Compared to peripheral pain, trigeminal pain elicits higher levels of fear, which is assumed to enhance the interruptive effects of pain on concomitant cognitive processes. In this fMRI study we examined the behavioral and neural effects of trigeminal (forehead) and peripheral (hand) pain on visual processing and memory encoding.
A recent study, using laboratory mice, discovered a physical link within the brain that may explain why headaches are more severe than pain we experience in other parts of the body. Pain perception involves both the physical sensation of pain and the emotional response to that pain. There are physical structures within the brain that regulate both, but until now, a direct link between the two had only been hypothesized.
Headache is one of the most common ailments; migraine is one of the most prevalent and disabling neurological disorders and cluster headache presents as one of the most excruciating pain disorders. Both are complex disorder characterized by recurrent episodes of headache. A key feature is that various triggers can set off an attack providing the opportunity to explore disease mechanisms by experimentally inducing attacks. This review summarizes neuroimaging and hemodynamic studies in human in provoked and spontaneous attacks of migraine and cluster headache.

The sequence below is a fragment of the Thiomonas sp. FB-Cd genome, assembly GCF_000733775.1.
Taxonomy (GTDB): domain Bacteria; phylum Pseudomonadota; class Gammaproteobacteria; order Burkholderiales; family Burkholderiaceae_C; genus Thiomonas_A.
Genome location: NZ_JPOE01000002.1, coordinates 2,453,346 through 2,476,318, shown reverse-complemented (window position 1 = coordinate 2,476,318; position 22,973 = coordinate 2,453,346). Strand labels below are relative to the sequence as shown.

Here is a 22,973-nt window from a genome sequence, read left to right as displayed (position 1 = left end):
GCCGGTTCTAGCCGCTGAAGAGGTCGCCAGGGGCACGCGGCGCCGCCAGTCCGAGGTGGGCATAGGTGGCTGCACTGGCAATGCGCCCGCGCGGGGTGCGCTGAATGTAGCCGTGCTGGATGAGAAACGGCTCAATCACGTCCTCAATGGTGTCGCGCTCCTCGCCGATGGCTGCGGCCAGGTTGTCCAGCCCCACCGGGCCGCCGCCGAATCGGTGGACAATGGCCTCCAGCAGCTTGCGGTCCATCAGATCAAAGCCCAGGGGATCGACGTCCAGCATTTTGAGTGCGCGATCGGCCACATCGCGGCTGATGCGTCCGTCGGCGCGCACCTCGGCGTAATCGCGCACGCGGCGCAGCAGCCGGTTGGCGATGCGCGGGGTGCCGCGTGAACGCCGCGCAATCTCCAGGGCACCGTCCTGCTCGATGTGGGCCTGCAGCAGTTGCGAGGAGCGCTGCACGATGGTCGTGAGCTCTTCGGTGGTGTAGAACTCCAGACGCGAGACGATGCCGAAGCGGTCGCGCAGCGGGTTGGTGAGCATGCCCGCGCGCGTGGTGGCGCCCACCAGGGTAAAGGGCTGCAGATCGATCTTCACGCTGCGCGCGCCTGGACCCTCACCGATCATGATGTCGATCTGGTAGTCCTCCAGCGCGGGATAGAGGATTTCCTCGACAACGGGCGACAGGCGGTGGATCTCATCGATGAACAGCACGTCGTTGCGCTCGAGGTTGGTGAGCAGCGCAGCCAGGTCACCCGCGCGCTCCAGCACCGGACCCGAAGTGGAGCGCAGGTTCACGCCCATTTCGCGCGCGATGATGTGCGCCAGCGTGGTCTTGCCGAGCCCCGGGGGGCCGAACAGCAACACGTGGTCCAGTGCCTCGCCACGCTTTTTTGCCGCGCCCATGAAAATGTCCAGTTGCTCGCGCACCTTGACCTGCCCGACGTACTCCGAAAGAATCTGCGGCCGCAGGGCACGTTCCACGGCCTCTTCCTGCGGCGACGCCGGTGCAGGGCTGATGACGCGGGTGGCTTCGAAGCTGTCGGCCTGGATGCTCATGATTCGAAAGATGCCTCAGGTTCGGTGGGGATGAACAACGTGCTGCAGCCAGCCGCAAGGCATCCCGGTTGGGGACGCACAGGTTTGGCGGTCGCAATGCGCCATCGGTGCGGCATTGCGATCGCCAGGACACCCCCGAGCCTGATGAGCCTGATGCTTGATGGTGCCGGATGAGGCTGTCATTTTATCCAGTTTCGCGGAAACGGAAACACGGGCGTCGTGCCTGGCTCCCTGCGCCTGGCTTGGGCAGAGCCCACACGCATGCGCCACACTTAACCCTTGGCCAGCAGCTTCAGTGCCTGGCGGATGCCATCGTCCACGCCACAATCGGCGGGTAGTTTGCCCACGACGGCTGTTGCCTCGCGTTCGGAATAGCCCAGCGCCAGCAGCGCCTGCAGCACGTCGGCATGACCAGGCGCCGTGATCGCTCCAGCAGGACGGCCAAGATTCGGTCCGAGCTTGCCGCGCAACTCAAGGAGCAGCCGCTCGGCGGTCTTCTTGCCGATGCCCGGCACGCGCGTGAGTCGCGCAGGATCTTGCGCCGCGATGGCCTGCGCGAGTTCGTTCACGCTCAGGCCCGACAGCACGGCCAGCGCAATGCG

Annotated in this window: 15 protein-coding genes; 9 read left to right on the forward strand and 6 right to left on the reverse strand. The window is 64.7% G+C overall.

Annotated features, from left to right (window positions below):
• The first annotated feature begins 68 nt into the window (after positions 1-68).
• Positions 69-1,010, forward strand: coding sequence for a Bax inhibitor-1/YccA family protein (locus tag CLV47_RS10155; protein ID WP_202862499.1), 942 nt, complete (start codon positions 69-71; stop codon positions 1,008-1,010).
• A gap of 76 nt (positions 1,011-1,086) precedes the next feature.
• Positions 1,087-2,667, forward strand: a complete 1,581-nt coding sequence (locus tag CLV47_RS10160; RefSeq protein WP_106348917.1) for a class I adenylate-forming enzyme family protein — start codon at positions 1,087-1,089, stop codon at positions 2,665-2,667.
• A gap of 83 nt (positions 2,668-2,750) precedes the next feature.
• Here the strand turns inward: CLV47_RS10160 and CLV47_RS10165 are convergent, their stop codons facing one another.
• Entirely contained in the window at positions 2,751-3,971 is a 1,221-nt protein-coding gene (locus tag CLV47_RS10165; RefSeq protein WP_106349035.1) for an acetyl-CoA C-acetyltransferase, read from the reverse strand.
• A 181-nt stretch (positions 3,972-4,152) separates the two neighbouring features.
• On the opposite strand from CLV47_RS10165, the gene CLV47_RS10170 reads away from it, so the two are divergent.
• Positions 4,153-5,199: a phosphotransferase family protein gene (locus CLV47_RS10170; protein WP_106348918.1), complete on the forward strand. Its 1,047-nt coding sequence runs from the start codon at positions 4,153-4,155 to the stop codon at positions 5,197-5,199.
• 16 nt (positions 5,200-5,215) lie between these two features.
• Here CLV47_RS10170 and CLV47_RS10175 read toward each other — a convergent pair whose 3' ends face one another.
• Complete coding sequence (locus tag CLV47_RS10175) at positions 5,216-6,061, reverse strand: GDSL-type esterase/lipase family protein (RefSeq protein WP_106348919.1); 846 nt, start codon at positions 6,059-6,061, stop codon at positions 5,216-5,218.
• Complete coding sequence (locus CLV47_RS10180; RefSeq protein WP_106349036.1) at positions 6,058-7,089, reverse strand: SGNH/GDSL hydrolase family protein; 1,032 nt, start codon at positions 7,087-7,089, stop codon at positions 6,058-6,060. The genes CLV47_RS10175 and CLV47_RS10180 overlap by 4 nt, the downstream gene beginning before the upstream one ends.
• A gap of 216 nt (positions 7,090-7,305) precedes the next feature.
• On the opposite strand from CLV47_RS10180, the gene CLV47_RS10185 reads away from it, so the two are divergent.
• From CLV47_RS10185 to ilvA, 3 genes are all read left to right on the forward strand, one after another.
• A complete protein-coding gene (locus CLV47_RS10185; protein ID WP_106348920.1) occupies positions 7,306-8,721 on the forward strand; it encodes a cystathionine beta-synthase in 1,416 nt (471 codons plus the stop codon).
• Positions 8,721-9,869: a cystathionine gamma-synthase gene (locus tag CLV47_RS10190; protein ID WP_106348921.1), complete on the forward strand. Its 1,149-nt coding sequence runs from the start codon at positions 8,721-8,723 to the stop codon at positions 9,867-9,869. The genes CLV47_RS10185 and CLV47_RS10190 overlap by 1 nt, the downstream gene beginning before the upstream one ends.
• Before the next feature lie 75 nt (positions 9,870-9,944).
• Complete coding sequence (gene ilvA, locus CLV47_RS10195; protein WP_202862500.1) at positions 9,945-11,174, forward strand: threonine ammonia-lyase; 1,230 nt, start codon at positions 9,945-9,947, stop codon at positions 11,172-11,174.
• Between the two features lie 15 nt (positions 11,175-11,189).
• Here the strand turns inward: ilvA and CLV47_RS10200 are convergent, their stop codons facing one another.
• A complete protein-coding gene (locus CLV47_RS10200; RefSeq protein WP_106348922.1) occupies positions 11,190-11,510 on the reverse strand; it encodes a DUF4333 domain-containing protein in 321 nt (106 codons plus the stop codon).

Cluster headache is a disorder characterized by intermittent, severe unilateral head pain accompanied by cranial autonomic symptoms. Most cases of CH are episodic, manifesting as “in-bout” periods of frequent headache separated by month-to-year-long “out-of-bout” periods of remission. Previous imaging studies have implicated the hypothalamus and pain matrix in the pathogenesis of episodic CH. However, the pathophysiology driving the transition between in- and out-of-bout periods remains unclear.